11 Things To Do If Your House Floods

Water can do a lot of damage. Even minor flooding can compromise the structure of a home and cause damage that could affect your and your family’s health. According to FEMA and The National Flood Insurance Program, just one inch of water could cause over $25,000 in damage to a home.

A flood can happen because of a natural disaster or because of a plumbing problem, like a broken pipe or a broken appliance, such as a dishwasher.

If you experience a house flood, it’s normal to want panic, but know that you can likely remediate and repair.

What to do in the case of a flooding emergency

1. Stop the Water, If Possible

If you’re experiencing a plumbing problem and it’s possible to stop the water flow in some way, such as shutting off a water valve, do it ASAP. This can prevent any further damage to your home.

2. Cut Off Power

Standing water can carry an electrical current, which is a major safety hazard. When water and electricity mix, it can cause electrical shock or even start a fire. If you can easily and safely get to your fuse box or circuit panel, turn off the power.

But never walk through standing water that has electrical outlets and/or wiring submerged in them, since you could get electrocuted. If you can’t get to your fuse box safely, call an electrician instead.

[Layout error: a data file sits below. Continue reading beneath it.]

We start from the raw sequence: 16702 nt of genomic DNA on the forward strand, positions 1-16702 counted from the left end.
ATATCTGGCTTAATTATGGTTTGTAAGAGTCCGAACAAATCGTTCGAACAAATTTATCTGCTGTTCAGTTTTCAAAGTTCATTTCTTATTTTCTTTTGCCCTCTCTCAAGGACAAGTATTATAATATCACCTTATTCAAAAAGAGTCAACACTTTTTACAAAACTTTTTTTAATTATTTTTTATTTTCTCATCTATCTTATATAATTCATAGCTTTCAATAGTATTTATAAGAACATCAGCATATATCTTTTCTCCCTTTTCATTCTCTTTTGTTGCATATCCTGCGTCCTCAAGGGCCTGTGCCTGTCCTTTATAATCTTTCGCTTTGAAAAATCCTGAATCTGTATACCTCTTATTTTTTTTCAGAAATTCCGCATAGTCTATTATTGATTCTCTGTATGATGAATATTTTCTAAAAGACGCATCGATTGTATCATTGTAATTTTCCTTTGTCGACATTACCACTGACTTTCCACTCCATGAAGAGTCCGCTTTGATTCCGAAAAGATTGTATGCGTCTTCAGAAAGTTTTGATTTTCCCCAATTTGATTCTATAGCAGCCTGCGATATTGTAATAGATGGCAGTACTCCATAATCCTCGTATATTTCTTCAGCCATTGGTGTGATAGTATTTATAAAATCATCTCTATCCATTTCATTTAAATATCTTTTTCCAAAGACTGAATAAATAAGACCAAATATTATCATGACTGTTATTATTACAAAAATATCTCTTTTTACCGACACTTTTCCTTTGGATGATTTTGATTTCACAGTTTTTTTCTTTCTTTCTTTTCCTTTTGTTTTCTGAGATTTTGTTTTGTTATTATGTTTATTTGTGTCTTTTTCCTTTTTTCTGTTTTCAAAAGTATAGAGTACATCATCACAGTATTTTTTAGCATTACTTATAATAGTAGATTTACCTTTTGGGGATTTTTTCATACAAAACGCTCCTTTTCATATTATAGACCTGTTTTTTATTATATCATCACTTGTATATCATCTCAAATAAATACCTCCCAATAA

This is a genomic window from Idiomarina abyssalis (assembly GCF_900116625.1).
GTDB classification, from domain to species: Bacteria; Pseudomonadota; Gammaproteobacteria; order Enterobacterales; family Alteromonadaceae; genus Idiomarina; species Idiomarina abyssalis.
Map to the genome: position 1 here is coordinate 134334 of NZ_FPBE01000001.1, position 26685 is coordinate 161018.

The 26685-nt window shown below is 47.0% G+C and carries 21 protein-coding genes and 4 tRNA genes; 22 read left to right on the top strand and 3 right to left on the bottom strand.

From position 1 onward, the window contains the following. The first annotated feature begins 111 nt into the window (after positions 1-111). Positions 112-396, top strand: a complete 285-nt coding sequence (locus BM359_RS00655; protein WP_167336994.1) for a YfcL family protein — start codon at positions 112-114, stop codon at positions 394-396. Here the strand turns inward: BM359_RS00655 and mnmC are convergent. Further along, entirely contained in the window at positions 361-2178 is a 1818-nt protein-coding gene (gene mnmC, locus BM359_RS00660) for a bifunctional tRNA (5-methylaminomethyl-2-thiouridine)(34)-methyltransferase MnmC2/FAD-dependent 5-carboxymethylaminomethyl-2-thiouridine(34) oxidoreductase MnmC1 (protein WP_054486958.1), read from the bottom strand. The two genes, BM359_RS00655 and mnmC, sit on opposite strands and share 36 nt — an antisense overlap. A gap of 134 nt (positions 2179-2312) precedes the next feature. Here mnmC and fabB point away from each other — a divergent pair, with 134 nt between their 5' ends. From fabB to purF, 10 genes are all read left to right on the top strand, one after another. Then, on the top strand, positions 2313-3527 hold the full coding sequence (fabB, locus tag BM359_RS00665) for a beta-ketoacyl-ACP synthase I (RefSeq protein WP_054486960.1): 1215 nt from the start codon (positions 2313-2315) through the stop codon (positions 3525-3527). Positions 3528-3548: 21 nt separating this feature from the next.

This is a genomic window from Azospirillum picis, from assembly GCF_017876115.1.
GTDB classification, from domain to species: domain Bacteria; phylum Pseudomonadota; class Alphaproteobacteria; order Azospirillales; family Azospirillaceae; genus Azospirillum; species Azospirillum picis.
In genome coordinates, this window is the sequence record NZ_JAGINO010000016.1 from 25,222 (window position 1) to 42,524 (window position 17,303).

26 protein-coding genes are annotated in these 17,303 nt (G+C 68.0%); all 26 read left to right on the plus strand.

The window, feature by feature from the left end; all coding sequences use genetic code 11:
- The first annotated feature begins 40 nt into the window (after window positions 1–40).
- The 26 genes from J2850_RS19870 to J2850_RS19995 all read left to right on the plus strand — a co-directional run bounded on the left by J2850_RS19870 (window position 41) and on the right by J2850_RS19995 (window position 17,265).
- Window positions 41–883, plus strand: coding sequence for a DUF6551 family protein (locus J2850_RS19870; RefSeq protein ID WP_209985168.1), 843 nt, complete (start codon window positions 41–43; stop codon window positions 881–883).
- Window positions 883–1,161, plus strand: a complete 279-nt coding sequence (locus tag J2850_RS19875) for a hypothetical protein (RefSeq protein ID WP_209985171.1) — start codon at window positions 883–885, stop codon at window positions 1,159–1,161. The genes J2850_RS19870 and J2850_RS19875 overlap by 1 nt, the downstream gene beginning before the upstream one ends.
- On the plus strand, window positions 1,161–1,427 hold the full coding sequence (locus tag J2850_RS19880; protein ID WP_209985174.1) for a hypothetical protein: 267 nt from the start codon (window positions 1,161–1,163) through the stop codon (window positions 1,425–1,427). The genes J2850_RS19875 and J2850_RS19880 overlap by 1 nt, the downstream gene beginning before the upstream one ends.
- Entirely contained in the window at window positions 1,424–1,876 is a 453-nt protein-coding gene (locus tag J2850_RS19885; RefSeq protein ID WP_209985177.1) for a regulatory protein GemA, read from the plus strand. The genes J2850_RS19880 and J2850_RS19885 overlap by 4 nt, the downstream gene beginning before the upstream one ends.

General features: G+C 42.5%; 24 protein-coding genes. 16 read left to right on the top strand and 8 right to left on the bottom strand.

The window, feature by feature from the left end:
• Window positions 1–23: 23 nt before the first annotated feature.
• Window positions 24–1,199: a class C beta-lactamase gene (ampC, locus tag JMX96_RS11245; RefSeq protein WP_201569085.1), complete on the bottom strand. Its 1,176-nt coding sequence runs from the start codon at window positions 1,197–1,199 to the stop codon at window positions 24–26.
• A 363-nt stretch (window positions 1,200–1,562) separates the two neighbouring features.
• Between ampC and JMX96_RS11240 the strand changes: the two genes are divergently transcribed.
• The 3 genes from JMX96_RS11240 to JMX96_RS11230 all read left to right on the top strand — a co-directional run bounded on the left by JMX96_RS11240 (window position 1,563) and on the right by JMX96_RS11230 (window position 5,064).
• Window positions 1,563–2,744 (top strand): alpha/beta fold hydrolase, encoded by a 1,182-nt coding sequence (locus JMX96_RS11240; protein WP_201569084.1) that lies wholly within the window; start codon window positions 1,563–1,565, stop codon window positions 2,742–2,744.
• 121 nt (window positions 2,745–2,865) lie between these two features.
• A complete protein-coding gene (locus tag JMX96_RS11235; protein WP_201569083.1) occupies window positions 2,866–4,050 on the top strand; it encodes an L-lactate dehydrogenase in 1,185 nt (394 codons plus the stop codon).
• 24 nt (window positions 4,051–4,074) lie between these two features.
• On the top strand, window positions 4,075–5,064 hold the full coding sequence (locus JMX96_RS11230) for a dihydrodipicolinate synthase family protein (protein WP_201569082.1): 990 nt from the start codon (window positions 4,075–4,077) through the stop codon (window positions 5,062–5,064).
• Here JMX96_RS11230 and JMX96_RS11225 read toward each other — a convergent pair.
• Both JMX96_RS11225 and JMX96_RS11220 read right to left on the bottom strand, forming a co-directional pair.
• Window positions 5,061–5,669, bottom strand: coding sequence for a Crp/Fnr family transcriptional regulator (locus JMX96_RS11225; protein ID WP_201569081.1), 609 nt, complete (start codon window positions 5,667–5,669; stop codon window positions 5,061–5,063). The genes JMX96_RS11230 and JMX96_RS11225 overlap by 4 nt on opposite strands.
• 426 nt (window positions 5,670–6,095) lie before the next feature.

3. Call for Help

If anyone in your home needs medical attention or if you need help getting out of your home, call 911.

In addition to emergency services and possibly an electrician, you may also need to call a plumber to help you fix any problems that are causing the flooding, such as a broken toilet or clogged pipe.

Steps to take if your house floods

4. Locate any important papers

If you’re not in imminent danger and can get to them safely, locate any important papers. This may include personal identification, proof of home ownership, homeowners’ insurance documentation and flood insurance documentation.

5. Leave the home if you’re in danger

In a flooding situation, you should always gauge your and your family’s safety first. If staying in your home is risky, leave as soon as possible.

Remember that drowning and electrical shock aren’t the only safety hazards flooding can cause. Bacteria and mold could jeopardize your family’s health. Plus, water damage can weaken a home’s structure, making it potentially dangerous to stay.

Evaluate the situation—often, this has to happen quickly—and err on the side of caution. Find somewhere else to stay temporarily. In the case of a natural disaster, you may be able to stay in an emergency shelter.

If your area is evacuated, wait until authorities say it’s okay return to your home to do so.

6. Keep everyone safe

Until everything’s cleaned up and remediated, keep pets and children supervised and away from dangerous areas of your home. If your running water could be contaminated, don’t drink it, and don’t use it to wash dishes or hands, to brush teeth, or to prepare food or drinks (like for ice or to mix baby formula).